cool build as with all the others i look forward to the final project in action
Total tool cost out the door was 15-20K depending on options...I love the small lincoln. It can handle all the welding you would need to do for this particular project plus with teh smaller gun it fits into tight areas easier.

Sorry you don't agree with it...but I live a by a simple code taught to me by me grandfather when it comes to tools.....buy quality, best you can afford...think of them as an investment that you can get paid back for with work....you might want to buy cheaper (E.G., Harbor frieght) tools...but in the end they just cost you time and money when they do a poor job, or break when you need them most.
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  #86  
Old 06-14-2009, 03:44 PM
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Originally Posted by Ian from Xtreme View Post
Total tool cost out the door was 15-20K depending on options...I love the small lincoln. It can handle all the welding you would need to do for this particular project plus with teh smaller gun it fits into tight areas easier.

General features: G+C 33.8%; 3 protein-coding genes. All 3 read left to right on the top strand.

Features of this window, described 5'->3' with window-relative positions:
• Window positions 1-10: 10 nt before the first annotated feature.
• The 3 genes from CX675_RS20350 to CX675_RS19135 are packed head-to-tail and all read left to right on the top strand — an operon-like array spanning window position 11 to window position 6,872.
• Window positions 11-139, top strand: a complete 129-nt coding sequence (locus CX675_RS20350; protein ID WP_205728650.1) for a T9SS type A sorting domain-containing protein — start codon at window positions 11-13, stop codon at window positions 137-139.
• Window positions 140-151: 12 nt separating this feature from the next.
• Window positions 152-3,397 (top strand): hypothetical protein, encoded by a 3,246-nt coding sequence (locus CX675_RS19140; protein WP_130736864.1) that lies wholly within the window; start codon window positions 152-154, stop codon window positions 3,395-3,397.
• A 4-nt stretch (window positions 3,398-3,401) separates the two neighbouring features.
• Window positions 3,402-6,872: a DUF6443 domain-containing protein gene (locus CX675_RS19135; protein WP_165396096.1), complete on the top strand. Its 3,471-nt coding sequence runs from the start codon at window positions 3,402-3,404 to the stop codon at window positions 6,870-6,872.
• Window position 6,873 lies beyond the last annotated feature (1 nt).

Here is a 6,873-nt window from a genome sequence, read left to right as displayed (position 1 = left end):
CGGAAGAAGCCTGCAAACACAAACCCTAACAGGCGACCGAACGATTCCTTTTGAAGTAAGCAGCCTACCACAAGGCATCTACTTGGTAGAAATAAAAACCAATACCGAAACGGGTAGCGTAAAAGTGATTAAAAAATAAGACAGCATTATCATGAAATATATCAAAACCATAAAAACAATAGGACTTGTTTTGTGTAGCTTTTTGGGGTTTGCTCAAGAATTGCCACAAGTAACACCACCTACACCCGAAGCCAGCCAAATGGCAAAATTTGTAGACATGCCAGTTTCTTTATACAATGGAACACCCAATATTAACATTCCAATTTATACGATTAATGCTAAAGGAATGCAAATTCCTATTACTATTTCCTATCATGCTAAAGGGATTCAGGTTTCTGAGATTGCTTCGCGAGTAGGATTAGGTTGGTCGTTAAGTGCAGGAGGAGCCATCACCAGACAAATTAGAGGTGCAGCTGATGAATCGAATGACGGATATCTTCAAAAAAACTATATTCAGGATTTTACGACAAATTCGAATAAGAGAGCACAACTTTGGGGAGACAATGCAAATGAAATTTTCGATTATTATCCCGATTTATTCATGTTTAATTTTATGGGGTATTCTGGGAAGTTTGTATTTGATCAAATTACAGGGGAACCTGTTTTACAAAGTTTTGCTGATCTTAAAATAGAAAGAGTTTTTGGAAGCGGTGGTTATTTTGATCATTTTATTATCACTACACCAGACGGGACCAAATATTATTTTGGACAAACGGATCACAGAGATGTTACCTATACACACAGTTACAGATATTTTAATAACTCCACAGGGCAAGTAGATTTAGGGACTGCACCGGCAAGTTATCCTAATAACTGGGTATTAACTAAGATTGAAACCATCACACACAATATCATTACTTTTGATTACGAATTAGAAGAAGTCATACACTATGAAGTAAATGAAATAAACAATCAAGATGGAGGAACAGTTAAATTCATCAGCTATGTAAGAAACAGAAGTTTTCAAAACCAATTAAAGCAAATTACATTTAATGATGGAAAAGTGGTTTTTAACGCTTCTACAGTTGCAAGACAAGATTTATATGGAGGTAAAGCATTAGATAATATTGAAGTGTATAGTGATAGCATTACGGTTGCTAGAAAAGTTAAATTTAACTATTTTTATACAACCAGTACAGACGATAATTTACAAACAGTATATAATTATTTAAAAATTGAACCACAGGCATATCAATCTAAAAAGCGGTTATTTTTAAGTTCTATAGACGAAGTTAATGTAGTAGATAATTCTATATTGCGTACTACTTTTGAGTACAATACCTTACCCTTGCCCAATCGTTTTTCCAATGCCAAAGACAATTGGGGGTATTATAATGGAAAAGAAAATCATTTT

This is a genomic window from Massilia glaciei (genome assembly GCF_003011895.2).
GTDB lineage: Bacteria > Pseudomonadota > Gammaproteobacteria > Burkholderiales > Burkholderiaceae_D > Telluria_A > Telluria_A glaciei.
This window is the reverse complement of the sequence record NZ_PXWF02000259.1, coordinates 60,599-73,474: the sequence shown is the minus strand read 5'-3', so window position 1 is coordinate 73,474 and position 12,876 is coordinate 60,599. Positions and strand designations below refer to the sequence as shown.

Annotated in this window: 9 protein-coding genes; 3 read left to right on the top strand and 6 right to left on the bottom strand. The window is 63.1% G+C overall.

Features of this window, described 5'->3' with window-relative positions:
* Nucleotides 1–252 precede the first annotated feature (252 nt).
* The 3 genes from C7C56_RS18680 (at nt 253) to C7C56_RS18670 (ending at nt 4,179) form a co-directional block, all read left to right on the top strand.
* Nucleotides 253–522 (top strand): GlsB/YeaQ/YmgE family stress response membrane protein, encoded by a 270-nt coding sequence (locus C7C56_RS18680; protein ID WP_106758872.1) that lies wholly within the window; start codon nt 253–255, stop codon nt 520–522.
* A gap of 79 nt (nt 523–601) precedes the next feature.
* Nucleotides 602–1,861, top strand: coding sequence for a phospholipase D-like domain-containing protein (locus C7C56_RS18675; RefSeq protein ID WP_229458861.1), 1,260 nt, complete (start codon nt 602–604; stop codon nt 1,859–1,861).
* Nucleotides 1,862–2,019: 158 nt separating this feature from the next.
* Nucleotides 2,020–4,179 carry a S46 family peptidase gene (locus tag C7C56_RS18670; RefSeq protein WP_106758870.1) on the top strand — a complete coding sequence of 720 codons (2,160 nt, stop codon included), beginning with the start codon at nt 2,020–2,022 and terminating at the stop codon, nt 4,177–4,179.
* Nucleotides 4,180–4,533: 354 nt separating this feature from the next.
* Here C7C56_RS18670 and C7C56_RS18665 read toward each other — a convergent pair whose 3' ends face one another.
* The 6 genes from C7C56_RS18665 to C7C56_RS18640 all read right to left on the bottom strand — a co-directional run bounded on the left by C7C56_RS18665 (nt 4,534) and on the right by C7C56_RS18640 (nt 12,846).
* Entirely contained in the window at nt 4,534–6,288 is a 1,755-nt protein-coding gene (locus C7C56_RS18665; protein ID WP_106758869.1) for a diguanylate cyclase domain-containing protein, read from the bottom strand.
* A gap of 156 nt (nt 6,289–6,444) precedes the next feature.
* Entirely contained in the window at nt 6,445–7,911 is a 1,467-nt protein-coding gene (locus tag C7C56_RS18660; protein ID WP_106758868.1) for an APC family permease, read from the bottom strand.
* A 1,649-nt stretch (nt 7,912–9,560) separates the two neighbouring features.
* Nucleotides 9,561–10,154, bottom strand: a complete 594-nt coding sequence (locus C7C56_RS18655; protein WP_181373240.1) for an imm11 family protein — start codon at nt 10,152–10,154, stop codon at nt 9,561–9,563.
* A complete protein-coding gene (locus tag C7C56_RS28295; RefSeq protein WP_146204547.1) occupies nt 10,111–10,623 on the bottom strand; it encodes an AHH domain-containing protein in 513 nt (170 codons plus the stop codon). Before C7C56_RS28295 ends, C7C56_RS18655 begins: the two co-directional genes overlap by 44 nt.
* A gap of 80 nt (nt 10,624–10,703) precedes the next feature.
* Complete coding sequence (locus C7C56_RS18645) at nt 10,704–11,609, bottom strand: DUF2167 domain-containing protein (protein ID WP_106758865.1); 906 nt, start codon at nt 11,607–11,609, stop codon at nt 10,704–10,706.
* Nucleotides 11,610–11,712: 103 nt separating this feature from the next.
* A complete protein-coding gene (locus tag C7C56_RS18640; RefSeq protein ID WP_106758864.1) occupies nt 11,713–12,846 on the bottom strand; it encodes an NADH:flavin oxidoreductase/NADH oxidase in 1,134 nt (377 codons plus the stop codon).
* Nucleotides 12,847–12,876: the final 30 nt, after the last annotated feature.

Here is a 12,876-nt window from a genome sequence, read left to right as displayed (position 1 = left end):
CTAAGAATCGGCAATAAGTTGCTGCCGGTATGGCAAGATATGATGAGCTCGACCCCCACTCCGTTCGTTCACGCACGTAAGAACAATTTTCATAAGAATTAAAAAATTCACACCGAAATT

Sorry you don't agree with it...but I live a by a simple code taught to me by me grandfather when it comes to tools.....buy quality, best you can afford...think of them as an investment that you can get paid back for with work....you might want to buy cheaper (E.G., Harbor frieght) tools...but in the end they just cost you time and money when they do a poor job, or break when you need them most.

i always buy the best i can afford , hell i,ve spent close to $80K in the last 5yrs on tools and machines , but the difference is i run a business from my shop at home and have a way to recoup my investments as well as a taxwrite off , if i just dropped 15 to 20K on tools just to build a project that would be stupid IMO , when you could still buy decent quailty tools to do the same job and spend half the $$ and still have a bunch left to start the build .

the point i,m trying to make is when you call a build a BUDGET BUILD from a 2car garage , stick with that principal , off hand i can,t think of too many homeshops ;let alone business's that have a screwtype aircompressor with a air dryer built in ?? does your shop at home have this item ?? same deal with the bender , i,m betting 90% of the guys on here use a JD2 or similiar model , cheap and very effective at what it does .